A slew of critics groups gave out awards this weekend, spreading the love in most categories but creating frontrunners in the Supporting Actor and Actres...
Saturday, February 21, 2009
And the Oscar goes to...not exactly who you might think
This is not exactly in the chick flick area but the night of the 81st Academy Awards is the most important movie night of the year, so I think dedicating a post or two to it makes sense. Expect some of my Oscar predictions in the next post, but I thought the reasoning behind my predictions might be better understood if I explained my understanding of the Academy. I'm no expert but I do have some strong opinions, facts and tidbits to share about what I think these awards are really about.
The Academy Rules:
1. Just because a actor should win doesn't mean that he or she will win. The Oscars are all based on politics. Shocking, I know. This is the reason for the "Who should win versus Who will win" list that is used by many a reviewer and critic.
2. It is unlikely for an actor to win an award with his or her first nomination. For example, Johnny Depp was nominated for Pirates of the Caribbean (2003) and did possibly the most incredible performance of his career. Instead it went to Sean Penn in Mystic River (2003), one of the most amazing actors of this age, but he also had three nominations under his belt. It was just not Johnny's time to win and now that he has three nominations under his belt, his time may be coming. It may also had to do with the fact that it was a Disney film where he played a comedic character, which does not gain points with the ever-so-serious loving academy. It wasn't that Penn's performance wasn't good enough to win; it was, but it is not all that counts in the votes.
3. It is unlikely for an actor to win if they have won the previous year. One of the most heartbreaking examples that had me, at 15, screaming in shock at the television was when Russell Crowe was robbed by Denzel Washington. This is difficult for me to talk about because it is a definite rant topic. Russel Crowe didn't win for his mind-blowing performance in A Beautiful Mind (2001), because he had won the year before for Gladiator (2000). This brings me to my next rule.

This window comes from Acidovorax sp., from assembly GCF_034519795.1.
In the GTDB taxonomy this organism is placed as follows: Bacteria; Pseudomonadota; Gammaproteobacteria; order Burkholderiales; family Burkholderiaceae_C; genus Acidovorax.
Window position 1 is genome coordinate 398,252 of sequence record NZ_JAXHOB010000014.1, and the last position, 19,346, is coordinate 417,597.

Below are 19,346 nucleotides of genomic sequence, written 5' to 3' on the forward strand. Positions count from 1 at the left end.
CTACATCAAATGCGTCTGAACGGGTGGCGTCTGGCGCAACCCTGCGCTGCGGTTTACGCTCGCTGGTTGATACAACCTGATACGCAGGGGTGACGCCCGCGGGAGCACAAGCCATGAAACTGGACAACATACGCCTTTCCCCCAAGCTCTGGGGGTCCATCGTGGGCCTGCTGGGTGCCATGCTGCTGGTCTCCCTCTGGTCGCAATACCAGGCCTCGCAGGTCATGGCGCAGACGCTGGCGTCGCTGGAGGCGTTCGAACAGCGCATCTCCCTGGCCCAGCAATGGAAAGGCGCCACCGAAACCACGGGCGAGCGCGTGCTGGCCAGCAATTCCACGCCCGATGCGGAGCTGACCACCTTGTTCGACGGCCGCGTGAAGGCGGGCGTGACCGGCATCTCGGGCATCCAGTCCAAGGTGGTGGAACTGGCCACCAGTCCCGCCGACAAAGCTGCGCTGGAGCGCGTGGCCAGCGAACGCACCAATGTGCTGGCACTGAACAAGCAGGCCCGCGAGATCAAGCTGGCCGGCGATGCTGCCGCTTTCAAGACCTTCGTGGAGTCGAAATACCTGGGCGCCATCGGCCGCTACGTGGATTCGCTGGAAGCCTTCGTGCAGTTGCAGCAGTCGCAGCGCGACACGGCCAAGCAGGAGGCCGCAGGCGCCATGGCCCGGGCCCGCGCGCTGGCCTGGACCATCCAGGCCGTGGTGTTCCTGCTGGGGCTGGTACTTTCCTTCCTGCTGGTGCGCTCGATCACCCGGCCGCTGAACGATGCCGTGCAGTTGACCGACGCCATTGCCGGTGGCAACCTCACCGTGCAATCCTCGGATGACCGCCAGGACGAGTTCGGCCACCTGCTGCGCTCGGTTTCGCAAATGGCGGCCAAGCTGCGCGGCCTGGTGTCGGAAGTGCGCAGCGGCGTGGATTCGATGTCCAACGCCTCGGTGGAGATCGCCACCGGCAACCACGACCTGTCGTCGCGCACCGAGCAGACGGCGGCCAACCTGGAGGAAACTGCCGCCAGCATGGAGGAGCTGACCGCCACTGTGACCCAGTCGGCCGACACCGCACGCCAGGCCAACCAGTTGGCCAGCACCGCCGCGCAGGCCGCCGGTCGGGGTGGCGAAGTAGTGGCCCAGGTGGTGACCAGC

4. When an actor has been nominated many times, they like to eventually give them an award even if someone else deserves it more. Denzel Washington had been nominated four times before and because he is such a loved actor, people believed he was jipped by the Academy. He had previously won for Supporting Actor in Glory (1989) but the two categories do not seem to overlap. This also leads to the next thing I know.
5. There is known to be certain themes in the kinds of recipients that recieve the awards in a certain year or in general. The year Denzel won, so did Halle Berry for Monster's Ball, the first African-American woman to win for Best Leading Actress, as well as being the year that Sidney Portier won the Honourary Award. These people are incredible actors but it seems like the Academy was trying to make a statement more so than celebrate great work. It is also known that the Academy seems to award beautiful women who make themselves uglier: Halle Berry in Moster's Ball (2001), Nicole Kidman in The Hours (2002), and Charlize Theron in Monster (2003).
6. It is less likely that someone will will for a lone nomination. Basically, someone is less likely to win if they are the only good thing about the film and if it is not-so good and you just happen to be fantastic in it, it still makes you look bad by association. I think this might have also happened to Depp in 2003.
7. The Academy usually likes to surprise the audience with an unlikely winner just to shake up the show. So many predictions are made by reviewers and critics that it seems that just to make the show interesting they have to give the audience something unexpected. Some may think this is cruel to say but you can just wait and see. People thought that last year's Best Actress winner was going to be Ellen Page in Juno, which would have been well deserved, but she suffered from rule #2. Instead Marion Cotillard was the shocker for La Vie en Rose. There are a few possibilities for those this year as well.
All of this being said, I have stayed up to watch them every year since I fell in love with movies and will continue to do so until something catastrophic happens and my brain is rewired to change the way I am.
Coming up next are the Oscar predictions...